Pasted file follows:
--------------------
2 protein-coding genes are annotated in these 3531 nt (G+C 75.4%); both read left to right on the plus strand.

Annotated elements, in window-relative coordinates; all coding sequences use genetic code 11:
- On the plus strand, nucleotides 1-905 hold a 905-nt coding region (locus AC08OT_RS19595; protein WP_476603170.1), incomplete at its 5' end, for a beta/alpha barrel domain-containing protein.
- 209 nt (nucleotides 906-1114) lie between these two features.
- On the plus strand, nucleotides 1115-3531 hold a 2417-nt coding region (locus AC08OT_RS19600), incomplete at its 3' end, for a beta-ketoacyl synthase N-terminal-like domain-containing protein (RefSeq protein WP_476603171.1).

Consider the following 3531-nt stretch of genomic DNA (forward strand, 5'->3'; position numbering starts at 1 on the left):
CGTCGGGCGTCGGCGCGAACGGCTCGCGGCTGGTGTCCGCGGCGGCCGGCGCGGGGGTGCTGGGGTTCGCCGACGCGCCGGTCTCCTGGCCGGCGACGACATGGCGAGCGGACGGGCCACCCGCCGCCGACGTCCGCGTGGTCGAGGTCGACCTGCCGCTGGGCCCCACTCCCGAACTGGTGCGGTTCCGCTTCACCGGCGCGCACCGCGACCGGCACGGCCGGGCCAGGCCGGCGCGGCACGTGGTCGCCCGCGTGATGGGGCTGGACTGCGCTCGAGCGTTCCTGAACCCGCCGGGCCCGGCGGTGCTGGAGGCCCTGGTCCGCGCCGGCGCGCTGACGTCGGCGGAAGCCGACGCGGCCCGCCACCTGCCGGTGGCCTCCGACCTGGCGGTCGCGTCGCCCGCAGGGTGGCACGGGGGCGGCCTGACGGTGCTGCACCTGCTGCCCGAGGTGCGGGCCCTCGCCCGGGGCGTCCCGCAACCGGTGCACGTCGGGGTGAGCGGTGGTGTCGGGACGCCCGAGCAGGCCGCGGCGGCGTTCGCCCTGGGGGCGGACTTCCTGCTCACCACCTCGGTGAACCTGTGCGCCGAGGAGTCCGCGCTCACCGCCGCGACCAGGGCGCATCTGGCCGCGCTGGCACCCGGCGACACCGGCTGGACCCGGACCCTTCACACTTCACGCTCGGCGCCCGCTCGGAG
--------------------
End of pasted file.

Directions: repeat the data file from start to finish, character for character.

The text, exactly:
2 protein-coding genes are annotated in these 3531 nt (G+C 75.4%); both read left to right on the plus strand.

Annotated elements, in window-relative coordinates; all coding sequences use genetic code 11:
- On the plus strand, nucleotides 1-905 hold a 905-nt coding region (locus AC08OT_RS19595; protein WP_476603170.1), incomplete at its 5' end, for a beta/alpha barrel domain-containing protein.
- 209 nt (nucleotides 906-1114) lie between these two features.
- On the plus strand, nucleotides 1115-3531 hold a 2417-nt coding region (locus AC08OT_RS19600), incomplete at its 3' end, for a beta-ketoacyl synthase N-terminal-like domain-containing protein (RefSeq protein WP_476603171.1).

Consider the following 3531-nt stretch of genomic DNA (forward strand, 5'->3'; position numbering starts at 1 on the left):
CGTCGGGCGTCGGCGCGAACGGCTCGCGGCTGGTGTCCGCGGCGGCCGGCGCGGGGGTGCTGGGGTTCGCCGACGCGCCGGTCTCCTGGCCGGCGACGACATGGCGAGCGGACGGGCCACCCGCCGCCGACGTCCGCGTGGTCGAGGTCGACCTGCCGCTGGGCCCCACTCCCGAACTGGTGCGGTTCCGCTTCACCGGCGCGCACCGCGACCGGCACGGCCGGGCCAGGCCGGCGCGGCACGTGGTCGCCCGCGTGATGGGGCTGGACTGCGCTCGAGCGTTCCTGAACCCGCCGGGCCCGGCGGTGCTGGAGGCCCTGGTCCGCGCCGGCGCGCTGACGTCGGCGGAAGCCGACGCGGCCCGCCACCTGCCGGTGGCCTCCGACCTGGCGGTCGCGTCGCCCGCAGGGTGGCACGGGGGCGGCCTGACGGTGCTGCACCTGCTGCCCGAGGTGCGGGCCCTCGCCCGGGGCGTCCCGCAACCGGTGCACGTCGGGGTGAGCGGTGGTGTCGGGACGCCCGAGCAGGCCGCGGCGGCGTTCGCCCTGGGGGCGGACTTCCTGCTCACCACCTCGGTGAACCTGTGCGCCGAGGAGTCCGCGCTCACCGCCGCGACCAGGGCGCATCTGGCCGCGCTGGCACCCGGCGACACCGGCTGGACCCGGACCCTTCACACTTCACGCTCGGCGCCCGCTCGGAG